US dollar revival and Italy’s political chaos finally rouse investors to global market risks
Nicholas Spiro says excess liquidity and loose monetary policy left investors sleepwalking through risky market conditions. Italy’s threat to the euro zone and the greenback’s rally have, thankfully, alerted them to the risks
The trading of European government bonds is no longer for the faint-hearted. Last year, the yield on Italy’s two-year debt, which remained in negative territory for most of the year, traded in a super-tight range of some 20 basis points.
On Tuesday, the yield shot up a staggering 180 basis points, to 2.8 per cent, at the time a tad higher than its 10-year US equivalent and the sharpest intraday move since records began in 1992, according to data from Reuters. The sell-off reflected mounting concerns among international investors about Italy’s commitment to Europe’s single currency as the country' s two main anti-establishment parties struggle to form the first populist government in a leading European economy.
Italy’s political crisis, which is rippling through financial markets, is the latest sign that, following a two-year period of subdued volatility and stellar returns, investors are being jolted out of their complacency and forced to reassess risks and vulnerabilities in the global economy.
In the space of just four months, markets have had to contend with a surge in volatility in US stock markets, a sudden end to the period of “synchronised” global growth, a sharp sell-off in emerging markets stemming from an unexpected rise in the dollar and Treasury yields and, to top it all off, renewed concerns about the integrity of the euro zone.
Make no mistake, 2018 is the year of reckoning.
Given the extent to which valuations in global equity and bond markets had become overstretched, and the degree to which ultra-loose monetary policies had desensitised markets to financial and political risks, the recent correction in asset prices and increasing nervousness on the part of investors are no bad thing – quite the opposite.
In a sign of just how somnolent markets were in 2017, the 23 occasions in the first quarter of this year in which the benchmark S&P 500 equity index experienced a daily move of more than 1 per cent were three times the number for the whole of 2017, according to data from Bloomberg. A separate analysis undertaken by the Financial Times showed that the year following the US presidential election in November 2016 was the calmest for the S&P 500 in more than half a century.
This excessive tranquillity was fuelled by an easing of financial conditions in the face of a rise in US interest rates. Yet, now that markets are less stimulative for economic growth, investors are finally becoming more attuned to risks.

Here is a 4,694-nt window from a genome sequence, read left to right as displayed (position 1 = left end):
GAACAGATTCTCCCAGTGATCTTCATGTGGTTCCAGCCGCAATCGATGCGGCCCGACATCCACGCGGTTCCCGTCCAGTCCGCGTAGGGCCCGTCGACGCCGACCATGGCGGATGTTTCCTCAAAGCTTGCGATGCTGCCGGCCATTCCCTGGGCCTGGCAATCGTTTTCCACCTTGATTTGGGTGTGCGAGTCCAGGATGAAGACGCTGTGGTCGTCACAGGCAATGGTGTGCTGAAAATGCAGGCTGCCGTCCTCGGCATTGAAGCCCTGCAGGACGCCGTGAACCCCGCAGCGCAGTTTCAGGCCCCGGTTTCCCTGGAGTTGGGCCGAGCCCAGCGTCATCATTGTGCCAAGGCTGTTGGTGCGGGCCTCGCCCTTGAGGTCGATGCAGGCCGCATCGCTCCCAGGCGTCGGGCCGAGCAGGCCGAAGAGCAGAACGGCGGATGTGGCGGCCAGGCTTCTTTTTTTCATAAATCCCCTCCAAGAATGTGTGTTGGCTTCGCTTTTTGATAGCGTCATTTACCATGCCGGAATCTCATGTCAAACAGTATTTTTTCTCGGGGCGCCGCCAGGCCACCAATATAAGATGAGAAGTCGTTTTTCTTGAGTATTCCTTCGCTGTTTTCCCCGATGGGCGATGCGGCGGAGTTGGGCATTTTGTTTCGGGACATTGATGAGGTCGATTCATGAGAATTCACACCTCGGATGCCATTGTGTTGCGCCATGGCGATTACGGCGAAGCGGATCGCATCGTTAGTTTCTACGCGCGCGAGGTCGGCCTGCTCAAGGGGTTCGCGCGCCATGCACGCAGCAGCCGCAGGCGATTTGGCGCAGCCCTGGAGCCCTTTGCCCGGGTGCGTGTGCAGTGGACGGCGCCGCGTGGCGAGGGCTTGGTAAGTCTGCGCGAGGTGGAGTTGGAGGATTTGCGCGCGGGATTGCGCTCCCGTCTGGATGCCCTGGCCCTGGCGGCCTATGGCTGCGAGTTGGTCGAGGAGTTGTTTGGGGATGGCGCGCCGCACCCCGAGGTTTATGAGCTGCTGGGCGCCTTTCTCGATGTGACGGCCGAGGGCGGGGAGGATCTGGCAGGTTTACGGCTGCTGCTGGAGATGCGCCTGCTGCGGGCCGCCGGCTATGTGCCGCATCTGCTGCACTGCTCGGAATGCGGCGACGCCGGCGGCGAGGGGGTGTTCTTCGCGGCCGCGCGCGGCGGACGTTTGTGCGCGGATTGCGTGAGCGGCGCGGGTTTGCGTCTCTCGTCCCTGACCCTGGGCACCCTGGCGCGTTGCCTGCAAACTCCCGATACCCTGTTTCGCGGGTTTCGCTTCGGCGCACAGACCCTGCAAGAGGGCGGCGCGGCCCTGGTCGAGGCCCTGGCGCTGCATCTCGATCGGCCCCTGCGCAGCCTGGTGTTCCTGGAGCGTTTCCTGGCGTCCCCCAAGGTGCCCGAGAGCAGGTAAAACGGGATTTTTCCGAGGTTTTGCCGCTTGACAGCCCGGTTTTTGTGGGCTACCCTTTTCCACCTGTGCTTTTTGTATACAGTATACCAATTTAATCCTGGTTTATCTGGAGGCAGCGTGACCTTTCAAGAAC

Two crucial factors have roused investors from their liquidity-induced stupor: the sharp rally in the dollar and the sudden escalation in political risk in Italy and its implications for the country’s membership of the euro zone.
The greenback’s revival – the dollar index, a gauge of the currency’s performance against a basket of its peers, has shot up more than 5.5 per cent in the past six weeks – has prompted greater scrutiny of emerging market economies’ fundamentals, exposing vulnerabilities in countries with large dollar-denominated debts and significant macroeconomic imbalances, such as Argentina and Turkey.
In a sign of the extent to which investors are now differentiating between developing economies, spreads (or the risk premium) on dollar-denominated Turkish and Argentinian corporate debt – as measured by JPMorgan’s benchmark corporate emerging market bond index – have surged 147 and 100 basis points respectively over the past month. This compares with an increase of just 29 basis points for the broader index.
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The political chaos in Italy has also forced markets to reappraise risks in Europe’s monetary union which, as I explained in an earlier column, remains vulnerable because of the lack of political and fiscal integration within the bloc. Plans by Italy’s two main populist parties to overhaul the economic governance of the euro zone have sowed uncertainty over the country’s membership of the bloc just when the European Central Bank is preparing to end its quantitative easing programme.
If these fears intensify – on Wednesday Italian assets rebounded even though sentiment remained fragile – then it will not just be Italy’s markets that investors have to worry about, but also those of Greece, Portugal and Spain as the singleness of the euro zone is once again called into question.
Still, the fact that investors are starting to assess risks in developing economies and Europe more carefully is one of the healthiest developments in markets in recent years.
Complacency, it appears, is finally on the wane.
Nicholas Spiro is a partner at Lauressa Advisory